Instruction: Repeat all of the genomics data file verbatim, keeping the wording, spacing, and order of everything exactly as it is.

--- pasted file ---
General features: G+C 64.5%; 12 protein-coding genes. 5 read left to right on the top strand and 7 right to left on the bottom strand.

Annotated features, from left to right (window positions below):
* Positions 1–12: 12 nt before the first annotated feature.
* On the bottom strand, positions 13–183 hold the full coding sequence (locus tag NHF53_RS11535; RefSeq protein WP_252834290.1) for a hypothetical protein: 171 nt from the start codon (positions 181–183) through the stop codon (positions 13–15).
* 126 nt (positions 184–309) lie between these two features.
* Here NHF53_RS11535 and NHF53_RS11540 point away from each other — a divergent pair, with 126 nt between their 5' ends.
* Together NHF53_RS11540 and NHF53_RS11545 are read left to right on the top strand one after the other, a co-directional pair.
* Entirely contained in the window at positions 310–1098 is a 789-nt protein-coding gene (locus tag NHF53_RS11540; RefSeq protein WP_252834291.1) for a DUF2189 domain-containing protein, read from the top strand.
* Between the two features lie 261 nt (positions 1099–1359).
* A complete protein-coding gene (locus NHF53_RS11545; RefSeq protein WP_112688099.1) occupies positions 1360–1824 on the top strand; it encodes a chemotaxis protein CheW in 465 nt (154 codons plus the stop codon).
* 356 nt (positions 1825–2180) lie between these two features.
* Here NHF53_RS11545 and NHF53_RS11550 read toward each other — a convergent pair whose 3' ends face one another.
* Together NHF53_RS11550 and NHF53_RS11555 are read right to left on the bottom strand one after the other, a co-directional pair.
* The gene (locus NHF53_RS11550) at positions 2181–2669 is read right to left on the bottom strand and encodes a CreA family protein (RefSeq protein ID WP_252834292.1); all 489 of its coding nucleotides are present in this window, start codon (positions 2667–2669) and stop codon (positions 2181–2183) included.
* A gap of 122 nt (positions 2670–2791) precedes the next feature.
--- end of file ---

General features: G+C 64.5%; 12 protein-coding genes. 5 read left to right on the top strand and 7 right to left on the bottom strand.

Annotated features, from left to right (window positions below):
* Positions 1–12: 12 nt before the first annotated feature.
* On the bottom strand, positions 13–183 hold the full coding sequence (locus tag NHF53_RS11535; RefSeq protein WP_252834290.1) for a hypothetical protein: 171 nt from the start codon (positions 181–183) through the stop codon (positions 13–15).
* 126 nt (positions 184–309) lie between these two features.
* Here NHF53_RS11535 and NHF53_RS11540 point away from each other — a divergent pair, with 126 nt between their 5' ends.
* Together NHF53_RS11540 and NHF53_RS11545 are read left to right on the top strand one after the other, a co-directional pair.
* Entirely contained in the window at positions 310–1098 is a 789-nt protein-coding gene (locus tag NHF53_RS11540; RefSeq protein WP_252834291.1) for a DUF2189 domain-containing protein, read from the top strand.
* Between the two features lie 261 nt (positions 1099–1359).
* A complete protein-coding gene (locus NHF53_RS11545; RefSeq protein WP_112688099.1) occupies positions 1360–1824 on the top strand; it encodes a chemotaxis protein CheW in 465 nt (154 codons plus the stop codon).
* 356 nt (positions 1825–2180) lie between these two features.
* Here NHF53_RS11545 and NHF53_RS11550 read toward each other — a convergent pair whose 3' ends face one another.
* Together NHF53_RS11550 and NHF53_RS11555 are read right to left on the bottom strand one after the other, a co-directional pair.
* The gene (locus NHF53_RS11550) at positions 2181–2669 is read right to left on the bottom strand and encodes a CreA family protein (RefSeq protein ID WP_252834292.1); all 489 of its coding nucleotides are present in this window, start codon (positions 2667–2669) and stop codon (positions 2181–2183) included.
* A gap of 122 nt (positions 2670–2791) precedes the next feature.